The Sentinel rock avalanche of Zion National Park, Utah

Blocking the mouth of Zion Canyon over a distance of 2.3 km, the prehistoric Sentinel rock avalanche has had long-lasting impact on the spectacular scenery of Zion National Park, once damming a large lake that eventually filled the rocky canyon with sediment. Today Zionís nearly 3 million annual visitors take advantage of the gentle and inviting, flat valley floor set amidst great sandstone cliffs that owes its origin to this massive landslide. We combine new mapping of rock avalanche and lacustrine deposits to reconstruct topography before and after the landslide, comment on failure kinematics, and determine refined volume estimates for the event. Cosmogenic nuclide surface exposure dating of deposited rock avalanche boulders allows us to date the slide, determine subsequent rates of erosion, and explore potential triggering mechanisms. Boulders from across the slide surface were deposited simultaneously, yielding similar exposure ages and indicating a single massive and catastrophic rock slope failure.

 

Figure: (left) Aerial image overview of the Sentinel rock avalanche deposit and source area at the mouth of Zion Canyon. (right) Topographic map of the same; points are samples for cosmogenic dating. Red dashed line is the mapped or presumed deposit boundary; orange line shows the slide scarp.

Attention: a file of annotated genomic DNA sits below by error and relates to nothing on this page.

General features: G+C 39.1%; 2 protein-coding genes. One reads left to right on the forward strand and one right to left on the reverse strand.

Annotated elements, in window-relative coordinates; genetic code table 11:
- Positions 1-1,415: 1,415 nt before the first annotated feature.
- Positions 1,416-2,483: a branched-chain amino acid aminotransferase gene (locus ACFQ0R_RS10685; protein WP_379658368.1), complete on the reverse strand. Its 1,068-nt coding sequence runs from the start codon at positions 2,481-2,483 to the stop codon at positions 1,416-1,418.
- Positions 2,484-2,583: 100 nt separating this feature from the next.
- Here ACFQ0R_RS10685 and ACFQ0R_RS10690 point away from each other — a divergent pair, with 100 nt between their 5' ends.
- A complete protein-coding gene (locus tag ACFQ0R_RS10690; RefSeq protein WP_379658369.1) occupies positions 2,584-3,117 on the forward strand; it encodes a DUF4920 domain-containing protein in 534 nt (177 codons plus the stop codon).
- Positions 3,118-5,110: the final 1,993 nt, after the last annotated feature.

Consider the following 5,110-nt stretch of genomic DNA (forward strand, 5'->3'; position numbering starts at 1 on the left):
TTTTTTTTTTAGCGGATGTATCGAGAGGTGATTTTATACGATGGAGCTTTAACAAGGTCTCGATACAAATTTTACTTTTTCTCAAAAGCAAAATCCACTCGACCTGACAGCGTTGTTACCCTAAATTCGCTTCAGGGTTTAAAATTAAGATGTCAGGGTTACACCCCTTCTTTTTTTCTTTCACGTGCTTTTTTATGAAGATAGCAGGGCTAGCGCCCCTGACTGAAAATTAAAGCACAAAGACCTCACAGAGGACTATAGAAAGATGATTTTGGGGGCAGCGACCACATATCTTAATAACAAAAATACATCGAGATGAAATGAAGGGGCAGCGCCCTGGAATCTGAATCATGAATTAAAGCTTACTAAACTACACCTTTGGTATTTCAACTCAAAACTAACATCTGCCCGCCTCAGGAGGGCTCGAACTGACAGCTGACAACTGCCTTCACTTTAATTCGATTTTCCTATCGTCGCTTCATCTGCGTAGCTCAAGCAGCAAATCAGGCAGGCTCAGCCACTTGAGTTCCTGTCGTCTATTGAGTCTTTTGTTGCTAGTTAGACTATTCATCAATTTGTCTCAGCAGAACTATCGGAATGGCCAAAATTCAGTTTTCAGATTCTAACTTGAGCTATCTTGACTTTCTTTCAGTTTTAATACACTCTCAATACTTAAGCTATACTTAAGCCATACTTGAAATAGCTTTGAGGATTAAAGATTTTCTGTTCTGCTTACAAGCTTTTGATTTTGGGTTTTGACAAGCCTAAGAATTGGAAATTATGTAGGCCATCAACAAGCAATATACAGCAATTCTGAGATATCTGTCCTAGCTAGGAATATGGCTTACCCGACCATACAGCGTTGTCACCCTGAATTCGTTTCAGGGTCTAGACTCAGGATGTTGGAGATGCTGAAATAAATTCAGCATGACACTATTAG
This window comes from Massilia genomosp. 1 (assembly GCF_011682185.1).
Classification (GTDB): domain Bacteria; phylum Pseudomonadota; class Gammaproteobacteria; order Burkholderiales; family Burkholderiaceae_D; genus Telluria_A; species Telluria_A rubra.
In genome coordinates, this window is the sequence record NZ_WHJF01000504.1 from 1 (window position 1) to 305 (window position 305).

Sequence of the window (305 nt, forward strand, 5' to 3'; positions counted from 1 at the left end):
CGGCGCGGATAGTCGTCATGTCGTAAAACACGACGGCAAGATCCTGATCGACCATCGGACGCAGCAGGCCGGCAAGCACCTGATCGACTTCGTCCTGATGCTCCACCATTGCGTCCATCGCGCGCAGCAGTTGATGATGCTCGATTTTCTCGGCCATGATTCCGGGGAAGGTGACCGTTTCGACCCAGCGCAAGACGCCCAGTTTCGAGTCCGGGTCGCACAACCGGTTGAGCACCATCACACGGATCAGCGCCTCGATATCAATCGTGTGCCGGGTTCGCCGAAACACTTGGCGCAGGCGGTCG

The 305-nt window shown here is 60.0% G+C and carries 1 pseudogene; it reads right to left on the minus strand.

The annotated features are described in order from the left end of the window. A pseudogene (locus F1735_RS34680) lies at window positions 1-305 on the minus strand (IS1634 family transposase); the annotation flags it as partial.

Figure: (left) Reconstructed original thickness of the Sentinel rock avalanche deposit, shown with estimated basal topography. (right) Difference between post-slide surface and modern topography revealing eroded areas of the deposit; new deposits are shown by negative numbers.

 

 

Figure: (left) Animation of the Sentinel rock avalanche dynamics; simulated duration is 90 s and the results have been sped up 20x for viewing purposes. (right) Sentinel Lake at its proposed high-stand, shortly after the rock avalanche, and its long-term stable stand at slightly lower elevation.

 

Figure: (top) Overview of the Sentinel rock avalanche deposit looking north. (bottom) Cross-sectional view of rock avalanche debris exposed in the Virgin River gorge near the mouth of Zion Canyon.